Strong Comps Growth In International Markets Drives A Beat For McDonald’s

by Trefis Team
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MCD
McDonald's
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Over the past two years, McDonald’s (NYSE:MCD) has been working aggressively on several initiatives to shed its image of an “unhealthy, junk food” destination, and customize its offerings to suit changing customer requirements. These changes have started showing results, with positive comparable sales leading to a growth in profits. While the burger giant has been faced with declining revenue in recent quarters, this has been a consequence of the refranchising that the company has been undertaking for a couple of years. The company’s long-term goal is for 95% of McDonald’s restaurants to be owned by franchisees, and at the end of FY 2017, this figure stood at 92%. This strategy has resulted in cutting costs for the burger giant, and has led to an improvement in margins, and consequently, the earnings. These trends continued in the second quarter for MCD, wherein the company posted earnings of $1.99 on revenues of $5.35 billion, higher than analysts’ expectations. While U.S. comparable sales came in lower than expected at 2.6% (3% consensus), International Lead (+4.9% vs. +4.1%) and Foundational markets (+6.8% vs +5.4%) segments helped drive the overall comps growth of 4%, 40 basis points higher than anticipated.

We have a $189 price estimate for McDonald’s, which is higher than the current market price. The charts have been made using our new, interactive platform. The various driver assumptions can be modified by clicking here for our interactive dashboard on MCD’s second quarter earnings, to gauge their impact on the revenue, earnings, and price per share metric.

Factors That May Impact Future Performance

1. Refranchising Restaurants: As mentioned earlier, this strategy has been plaguing the revenues of the company for a number of quarters, although it has had a positive impact on the earnings. Another benefit of the franchise model is that the company can take advantage of the significant real estate portfolio it has built up over the years, and collect rent and royalty income in the years to come.

2. Value Meals: McDonald’s began 2018 by launching its $1, $2, $3 menu aimed toward its value-conscious customers. Earlier a similar program was discontinued in 2014 since it impacted margins adversely. However, this time around McDonald’s is confident that other cost efficiencies (around marketing and lower fixed costs due to higher traffic) will ensure that margins do not decline due to this value platform. A higher number of items per order for $1, $2, $3 Dollar Menu transactions was one of the drivers for the comparable sales growth in the second quarter, and should continue to positively impact the results the rest of this year. Moreover, the company also introduced two for $4 breakfast in mid-March, which makes MCD more competitive in the breakfast daypart, helping ease the soft morning sales. In August, the company plans on rolling out a 2 for $5 Mix & Match deal.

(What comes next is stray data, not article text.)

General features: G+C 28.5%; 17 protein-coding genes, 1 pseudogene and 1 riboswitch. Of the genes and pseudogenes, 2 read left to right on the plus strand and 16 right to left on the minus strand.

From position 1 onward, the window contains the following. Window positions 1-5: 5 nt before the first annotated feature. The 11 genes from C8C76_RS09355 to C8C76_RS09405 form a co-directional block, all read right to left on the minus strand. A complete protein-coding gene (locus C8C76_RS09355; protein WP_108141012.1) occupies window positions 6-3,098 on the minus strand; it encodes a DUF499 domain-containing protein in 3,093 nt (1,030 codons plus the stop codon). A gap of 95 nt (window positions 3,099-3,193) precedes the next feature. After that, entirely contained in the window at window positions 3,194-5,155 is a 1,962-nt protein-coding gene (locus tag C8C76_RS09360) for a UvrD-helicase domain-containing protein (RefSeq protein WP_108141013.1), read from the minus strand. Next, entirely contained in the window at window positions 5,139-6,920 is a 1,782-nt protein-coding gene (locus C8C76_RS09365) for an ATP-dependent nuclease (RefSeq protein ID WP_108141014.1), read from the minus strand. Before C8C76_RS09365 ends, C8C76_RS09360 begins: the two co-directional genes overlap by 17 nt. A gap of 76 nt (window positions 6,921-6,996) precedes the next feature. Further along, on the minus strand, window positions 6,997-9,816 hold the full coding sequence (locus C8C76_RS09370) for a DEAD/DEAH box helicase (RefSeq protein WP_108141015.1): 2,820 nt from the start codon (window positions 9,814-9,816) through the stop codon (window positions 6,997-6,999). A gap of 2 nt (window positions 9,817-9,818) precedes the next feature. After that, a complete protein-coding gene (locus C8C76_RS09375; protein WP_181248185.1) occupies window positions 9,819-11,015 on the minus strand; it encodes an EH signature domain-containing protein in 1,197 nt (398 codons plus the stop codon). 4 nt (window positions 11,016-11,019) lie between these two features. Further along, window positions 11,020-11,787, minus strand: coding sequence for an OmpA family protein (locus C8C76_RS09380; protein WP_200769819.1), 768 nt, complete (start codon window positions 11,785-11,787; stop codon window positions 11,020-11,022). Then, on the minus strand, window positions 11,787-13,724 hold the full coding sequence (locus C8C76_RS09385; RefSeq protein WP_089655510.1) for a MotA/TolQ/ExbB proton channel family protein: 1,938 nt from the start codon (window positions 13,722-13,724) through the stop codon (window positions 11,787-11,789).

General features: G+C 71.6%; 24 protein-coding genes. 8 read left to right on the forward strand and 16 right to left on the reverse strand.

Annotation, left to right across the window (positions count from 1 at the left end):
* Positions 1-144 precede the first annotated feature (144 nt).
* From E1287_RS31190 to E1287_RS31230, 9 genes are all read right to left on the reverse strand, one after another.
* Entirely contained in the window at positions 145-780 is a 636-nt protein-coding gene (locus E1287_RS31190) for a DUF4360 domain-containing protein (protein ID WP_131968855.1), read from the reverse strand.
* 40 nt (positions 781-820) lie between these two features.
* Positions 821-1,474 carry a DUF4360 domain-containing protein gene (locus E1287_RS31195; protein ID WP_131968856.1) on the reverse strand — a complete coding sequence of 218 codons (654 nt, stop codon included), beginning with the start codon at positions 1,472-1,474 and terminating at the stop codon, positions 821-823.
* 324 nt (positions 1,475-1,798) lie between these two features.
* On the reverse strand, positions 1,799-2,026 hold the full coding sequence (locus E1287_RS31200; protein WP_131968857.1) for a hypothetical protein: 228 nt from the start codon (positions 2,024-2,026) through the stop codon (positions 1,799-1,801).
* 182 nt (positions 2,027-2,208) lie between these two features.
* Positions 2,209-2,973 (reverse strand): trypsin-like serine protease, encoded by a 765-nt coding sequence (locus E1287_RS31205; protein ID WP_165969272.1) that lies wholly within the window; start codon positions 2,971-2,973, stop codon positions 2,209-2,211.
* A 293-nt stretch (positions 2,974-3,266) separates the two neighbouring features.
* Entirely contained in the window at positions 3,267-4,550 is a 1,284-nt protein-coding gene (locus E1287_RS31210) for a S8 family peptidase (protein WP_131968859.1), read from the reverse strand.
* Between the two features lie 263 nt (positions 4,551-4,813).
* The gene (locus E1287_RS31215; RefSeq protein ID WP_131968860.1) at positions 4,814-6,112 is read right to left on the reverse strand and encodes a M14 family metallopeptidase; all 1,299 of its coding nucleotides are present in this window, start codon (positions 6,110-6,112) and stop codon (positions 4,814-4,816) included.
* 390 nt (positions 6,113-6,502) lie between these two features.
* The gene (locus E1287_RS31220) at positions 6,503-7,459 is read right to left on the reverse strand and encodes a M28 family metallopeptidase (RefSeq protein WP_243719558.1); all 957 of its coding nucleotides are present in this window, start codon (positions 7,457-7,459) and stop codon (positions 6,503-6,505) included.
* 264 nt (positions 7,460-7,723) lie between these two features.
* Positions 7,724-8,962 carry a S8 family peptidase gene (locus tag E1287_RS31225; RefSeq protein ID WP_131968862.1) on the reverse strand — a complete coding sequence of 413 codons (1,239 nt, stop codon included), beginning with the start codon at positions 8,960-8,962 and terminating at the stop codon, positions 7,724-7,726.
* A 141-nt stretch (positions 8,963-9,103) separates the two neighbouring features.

3. Technology Initiatives: McDonald’s is revamping its stores to create “Experience Of The Future” restaurants which will have self-serve kiosks and table service. The company’s mobile ordering and payment system continues to expand (in 20,000 restaurants currently) and McDonald’s is also effectively using the data captured via this platform for personalized marketing and customizations. MCD has also introduced delivery in 13,000 restaurants across 60 markets, spurred by its partnership with UberEats. CFO Kevin Ozan has stated that the delivery check size is generally one-and-a-half to two times the in-store check. In a number of its top markets, delivery has increased to form roughly 10% of the total sales. Consequently, an effective use of technology is another key growth factor for McDonald’s in 2018, as it can drive the average check higher. McDonald’s also provided home delivery in many countries whose teams participated in the 2018 FIFA World Cup, such as England, Spain, France, Germany, and South Korea, which may have had a positive impact on the revenues.

4. New Launches: McDonald’s earlier launched its fresh beef burgers in select markets in the U.S. to a good response, and completed its national roll-out in Q2. CEO Steve Easterbrook noted that in the pilot markets of Dallas, “90% of customers who tried the burgers said they’d buy them again.” These premium items helped to drive the average check size higher. The company has also launched its premium burgers in other countries, such as Gourmet Creations in Australia and Mighty Angus in Canada. Increased sales of these products can help to increase the average revenue per consumer.

5. Parasite Outbreak: MCD stopped the sale of salads at 3,000 of its restaurants across the U.S. in mid-July, a day after health officials in Illinois and Iowa stated that they identified roughly 100 combined cases of cyclosporiasis apparently linked to consuming the company’s salads. While this factor will not have any effect on the company’s second quarter results, its impact may be felt in the forthcoming quarters. MCD stated that it had removed the lettuce blend from the identified restaurants and fully replenished it with a new supply, which should help to allay fears.

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